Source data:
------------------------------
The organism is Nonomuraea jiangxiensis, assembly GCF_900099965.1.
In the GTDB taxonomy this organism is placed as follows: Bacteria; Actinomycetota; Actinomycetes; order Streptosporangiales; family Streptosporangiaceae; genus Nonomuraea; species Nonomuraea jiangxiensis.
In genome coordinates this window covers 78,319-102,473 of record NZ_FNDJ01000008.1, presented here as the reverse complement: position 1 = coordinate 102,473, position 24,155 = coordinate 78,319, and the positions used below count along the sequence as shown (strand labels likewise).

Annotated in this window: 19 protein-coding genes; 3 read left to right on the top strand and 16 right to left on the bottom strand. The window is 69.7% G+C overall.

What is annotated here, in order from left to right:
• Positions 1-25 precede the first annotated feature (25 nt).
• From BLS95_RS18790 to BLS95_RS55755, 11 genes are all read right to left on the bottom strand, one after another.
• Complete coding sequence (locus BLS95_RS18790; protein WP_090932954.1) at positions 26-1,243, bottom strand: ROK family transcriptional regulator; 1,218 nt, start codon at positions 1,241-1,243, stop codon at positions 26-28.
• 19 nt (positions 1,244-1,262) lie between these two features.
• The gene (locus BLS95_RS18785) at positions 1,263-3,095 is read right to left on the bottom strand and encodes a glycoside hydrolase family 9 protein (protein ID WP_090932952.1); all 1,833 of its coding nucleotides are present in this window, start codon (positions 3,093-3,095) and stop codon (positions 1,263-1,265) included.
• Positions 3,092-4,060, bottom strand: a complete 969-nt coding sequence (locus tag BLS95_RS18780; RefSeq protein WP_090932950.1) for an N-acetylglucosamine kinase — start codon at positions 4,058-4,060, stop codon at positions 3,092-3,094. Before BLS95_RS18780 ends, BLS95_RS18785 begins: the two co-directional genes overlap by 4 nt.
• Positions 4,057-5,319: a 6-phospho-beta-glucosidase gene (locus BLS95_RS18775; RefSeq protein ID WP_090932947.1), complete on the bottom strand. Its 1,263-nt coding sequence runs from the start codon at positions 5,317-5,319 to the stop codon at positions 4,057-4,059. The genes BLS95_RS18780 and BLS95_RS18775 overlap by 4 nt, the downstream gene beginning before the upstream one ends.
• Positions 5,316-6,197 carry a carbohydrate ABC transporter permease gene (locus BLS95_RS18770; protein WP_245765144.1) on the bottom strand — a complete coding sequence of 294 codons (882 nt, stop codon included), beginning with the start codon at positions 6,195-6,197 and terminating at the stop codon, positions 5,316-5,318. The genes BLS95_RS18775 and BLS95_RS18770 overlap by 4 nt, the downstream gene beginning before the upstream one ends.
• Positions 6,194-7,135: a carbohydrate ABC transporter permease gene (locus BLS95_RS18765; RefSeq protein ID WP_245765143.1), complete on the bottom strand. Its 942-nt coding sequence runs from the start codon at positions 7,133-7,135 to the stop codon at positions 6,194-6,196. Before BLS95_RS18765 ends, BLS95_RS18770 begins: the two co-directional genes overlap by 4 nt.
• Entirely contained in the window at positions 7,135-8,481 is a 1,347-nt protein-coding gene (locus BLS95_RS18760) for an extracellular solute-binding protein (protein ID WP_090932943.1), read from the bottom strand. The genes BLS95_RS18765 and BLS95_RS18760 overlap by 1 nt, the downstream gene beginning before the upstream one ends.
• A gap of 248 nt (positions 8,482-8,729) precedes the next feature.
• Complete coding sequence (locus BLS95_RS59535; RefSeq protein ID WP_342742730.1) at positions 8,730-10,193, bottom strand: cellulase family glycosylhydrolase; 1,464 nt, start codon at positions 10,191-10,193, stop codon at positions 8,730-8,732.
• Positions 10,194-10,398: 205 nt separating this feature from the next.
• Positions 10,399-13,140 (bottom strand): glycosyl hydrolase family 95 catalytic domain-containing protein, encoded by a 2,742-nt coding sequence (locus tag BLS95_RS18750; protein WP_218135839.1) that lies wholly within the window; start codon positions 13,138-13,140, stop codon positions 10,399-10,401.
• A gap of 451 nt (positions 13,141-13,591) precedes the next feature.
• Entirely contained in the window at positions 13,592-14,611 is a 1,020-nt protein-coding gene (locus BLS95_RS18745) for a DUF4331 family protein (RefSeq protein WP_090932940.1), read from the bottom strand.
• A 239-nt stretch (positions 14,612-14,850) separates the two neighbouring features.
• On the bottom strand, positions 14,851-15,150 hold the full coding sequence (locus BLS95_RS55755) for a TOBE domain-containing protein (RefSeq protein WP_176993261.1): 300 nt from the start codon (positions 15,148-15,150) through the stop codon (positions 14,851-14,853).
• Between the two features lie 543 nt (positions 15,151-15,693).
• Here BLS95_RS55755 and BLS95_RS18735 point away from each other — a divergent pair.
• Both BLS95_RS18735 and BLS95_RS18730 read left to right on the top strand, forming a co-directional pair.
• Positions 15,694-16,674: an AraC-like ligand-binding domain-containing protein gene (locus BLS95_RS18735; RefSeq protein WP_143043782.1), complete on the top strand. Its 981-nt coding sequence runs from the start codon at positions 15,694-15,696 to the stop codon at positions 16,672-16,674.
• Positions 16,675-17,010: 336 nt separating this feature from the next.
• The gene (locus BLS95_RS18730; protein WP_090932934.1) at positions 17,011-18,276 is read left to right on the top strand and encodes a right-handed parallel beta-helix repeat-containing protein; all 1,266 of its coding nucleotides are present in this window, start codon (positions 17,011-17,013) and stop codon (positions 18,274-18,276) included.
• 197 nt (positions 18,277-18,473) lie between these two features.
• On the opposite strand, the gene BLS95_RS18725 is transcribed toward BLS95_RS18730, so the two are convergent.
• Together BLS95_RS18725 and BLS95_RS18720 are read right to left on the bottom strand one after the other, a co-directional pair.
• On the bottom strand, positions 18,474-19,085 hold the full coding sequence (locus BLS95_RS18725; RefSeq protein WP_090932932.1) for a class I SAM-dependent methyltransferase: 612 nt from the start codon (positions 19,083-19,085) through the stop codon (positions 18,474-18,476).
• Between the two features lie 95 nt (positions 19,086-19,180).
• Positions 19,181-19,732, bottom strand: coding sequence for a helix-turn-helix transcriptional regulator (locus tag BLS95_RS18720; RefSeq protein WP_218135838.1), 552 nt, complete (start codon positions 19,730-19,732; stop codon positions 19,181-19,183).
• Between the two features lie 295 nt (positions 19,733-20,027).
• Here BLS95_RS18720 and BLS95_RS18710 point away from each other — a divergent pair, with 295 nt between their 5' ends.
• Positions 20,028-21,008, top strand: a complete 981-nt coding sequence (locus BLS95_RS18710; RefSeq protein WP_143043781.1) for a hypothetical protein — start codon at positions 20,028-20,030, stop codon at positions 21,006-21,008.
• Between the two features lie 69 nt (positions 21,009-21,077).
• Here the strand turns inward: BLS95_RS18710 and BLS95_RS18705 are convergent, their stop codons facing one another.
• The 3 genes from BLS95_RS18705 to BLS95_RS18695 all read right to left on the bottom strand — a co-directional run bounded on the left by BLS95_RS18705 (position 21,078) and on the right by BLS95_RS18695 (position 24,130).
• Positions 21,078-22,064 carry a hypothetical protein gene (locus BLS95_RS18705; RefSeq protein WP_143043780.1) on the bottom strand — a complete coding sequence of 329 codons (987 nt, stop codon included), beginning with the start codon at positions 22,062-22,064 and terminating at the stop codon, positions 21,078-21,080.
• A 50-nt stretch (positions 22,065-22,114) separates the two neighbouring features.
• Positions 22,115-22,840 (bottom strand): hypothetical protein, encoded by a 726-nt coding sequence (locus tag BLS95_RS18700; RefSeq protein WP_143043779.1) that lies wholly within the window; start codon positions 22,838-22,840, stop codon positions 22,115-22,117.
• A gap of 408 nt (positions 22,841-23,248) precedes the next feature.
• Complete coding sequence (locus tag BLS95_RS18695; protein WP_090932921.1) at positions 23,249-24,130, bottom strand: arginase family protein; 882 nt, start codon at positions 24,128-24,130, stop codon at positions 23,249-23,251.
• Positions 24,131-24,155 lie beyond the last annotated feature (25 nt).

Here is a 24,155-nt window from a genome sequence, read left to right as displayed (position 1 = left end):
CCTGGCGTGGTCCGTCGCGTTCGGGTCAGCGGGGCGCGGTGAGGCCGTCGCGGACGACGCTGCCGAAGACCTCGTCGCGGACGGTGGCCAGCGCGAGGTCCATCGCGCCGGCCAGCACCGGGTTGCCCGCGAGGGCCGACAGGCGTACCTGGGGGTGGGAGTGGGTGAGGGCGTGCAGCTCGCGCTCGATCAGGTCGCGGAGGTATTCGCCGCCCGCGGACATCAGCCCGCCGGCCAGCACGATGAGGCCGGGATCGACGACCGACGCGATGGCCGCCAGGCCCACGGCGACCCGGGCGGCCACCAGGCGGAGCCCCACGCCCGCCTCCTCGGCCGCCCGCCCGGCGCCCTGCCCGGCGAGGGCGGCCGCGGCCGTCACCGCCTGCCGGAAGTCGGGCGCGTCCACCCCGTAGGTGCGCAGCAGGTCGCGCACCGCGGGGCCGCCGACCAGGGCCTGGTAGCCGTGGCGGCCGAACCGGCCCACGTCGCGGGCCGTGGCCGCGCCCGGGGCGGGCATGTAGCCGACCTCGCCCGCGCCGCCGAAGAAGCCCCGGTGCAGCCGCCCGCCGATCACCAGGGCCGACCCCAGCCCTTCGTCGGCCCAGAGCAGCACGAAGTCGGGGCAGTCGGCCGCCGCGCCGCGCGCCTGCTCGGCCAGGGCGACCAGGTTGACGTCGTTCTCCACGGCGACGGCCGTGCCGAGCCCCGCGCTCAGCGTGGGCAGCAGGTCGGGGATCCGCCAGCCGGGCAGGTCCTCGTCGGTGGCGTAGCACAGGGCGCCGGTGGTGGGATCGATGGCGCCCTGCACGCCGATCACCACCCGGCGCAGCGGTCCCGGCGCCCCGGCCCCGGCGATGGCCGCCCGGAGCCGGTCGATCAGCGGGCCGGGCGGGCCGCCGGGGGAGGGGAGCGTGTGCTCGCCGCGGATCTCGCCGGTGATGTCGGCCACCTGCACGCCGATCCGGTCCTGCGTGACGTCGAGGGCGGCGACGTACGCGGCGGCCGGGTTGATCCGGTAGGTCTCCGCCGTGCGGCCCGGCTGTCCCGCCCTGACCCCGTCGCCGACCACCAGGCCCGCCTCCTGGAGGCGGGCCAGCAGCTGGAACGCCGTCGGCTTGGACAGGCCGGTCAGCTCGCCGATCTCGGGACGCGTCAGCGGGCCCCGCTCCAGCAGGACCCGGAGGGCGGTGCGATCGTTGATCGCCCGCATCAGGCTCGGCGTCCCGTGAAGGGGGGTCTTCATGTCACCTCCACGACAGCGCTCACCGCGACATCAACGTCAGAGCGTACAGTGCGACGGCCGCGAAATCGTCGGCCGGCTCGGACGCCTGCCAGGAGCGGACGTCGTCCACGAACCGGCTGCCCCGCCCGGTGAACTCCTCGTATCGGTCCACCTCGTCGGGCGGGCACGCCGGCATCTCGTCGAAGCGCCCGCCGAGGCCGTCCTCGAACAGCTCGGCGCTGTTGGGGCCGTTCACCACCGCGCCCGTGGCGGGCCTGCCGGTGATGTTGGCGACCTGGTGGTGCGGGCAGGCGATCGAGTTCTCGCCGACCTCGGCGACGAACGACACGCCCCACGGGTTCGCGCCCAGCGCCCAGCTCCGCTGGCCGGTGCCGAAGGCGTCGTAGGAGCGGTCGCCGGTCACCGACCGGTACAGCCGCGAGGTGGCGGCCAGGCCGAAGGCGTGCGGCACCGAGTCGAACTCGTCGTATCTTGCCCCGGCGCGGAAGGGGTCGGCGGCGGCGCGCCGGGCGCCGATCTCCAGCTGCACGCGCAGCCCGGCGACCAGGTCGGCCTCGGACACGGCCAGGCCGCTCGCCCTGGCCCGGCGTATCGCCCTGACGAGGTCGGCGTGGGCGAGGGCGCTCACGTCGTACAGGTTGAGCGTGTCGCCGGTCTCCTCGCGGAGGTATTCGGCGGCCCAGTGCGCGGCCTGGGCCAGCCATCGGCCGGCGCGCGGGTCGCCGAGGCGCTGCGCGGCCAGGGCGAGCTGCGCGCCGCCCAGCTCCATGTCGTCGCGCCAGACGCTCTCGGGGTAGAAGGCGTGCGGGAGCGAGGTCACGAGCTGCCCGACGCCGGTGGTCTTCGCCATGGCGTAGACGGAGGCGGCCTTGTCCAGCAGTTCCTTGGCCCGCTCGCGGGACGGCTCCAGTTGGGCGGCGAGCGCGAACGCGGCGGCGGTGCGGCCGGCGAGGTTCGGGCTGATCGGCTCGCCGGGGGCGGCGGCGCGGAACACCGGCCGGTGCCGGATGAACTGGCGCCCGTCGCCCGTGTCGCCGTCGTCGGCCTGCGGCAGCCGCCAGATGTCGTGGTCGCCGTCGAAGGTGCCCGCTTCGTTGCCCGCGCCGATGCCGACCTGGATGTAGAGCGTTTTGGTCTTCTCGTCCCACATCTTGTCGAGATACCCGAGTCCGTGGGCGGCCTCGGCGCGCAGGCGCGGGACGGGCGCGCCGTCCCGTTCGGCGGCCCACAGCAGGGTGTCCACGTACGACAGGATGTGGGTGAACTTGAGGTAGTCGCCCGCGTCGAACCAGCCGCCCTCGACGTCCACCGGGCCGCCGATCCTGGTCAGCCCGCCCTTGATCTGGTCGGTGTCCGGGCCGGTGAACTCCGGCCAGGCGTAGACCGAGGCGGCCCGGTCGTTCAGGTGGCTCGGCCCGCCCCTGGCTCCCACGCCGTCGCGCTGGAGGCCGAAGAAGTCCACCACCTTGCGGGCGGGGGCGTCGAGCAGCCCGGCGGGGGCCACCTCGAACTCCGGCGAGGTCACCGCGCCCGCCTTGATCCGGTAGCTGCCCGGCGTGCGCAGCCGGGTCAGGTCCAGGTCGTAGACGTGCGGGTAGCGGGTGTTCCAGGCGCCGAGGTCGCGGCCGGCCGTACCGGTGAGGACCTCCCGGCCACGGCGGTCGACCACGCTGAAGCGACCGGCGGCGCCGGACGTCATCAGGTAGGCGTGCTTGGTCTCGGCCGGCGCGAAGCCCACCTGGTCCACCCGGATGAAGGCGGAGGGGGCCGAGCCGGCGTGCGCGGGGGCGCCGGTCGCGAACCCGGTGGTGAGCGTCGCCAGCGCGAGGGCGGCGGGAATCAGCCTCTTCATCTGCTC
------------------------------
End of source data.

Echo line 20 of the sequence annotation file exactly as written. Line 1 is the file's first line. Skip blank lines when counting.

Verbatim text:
• A gap of 451 nt (positions 13,141-13,591) precedes the next feature.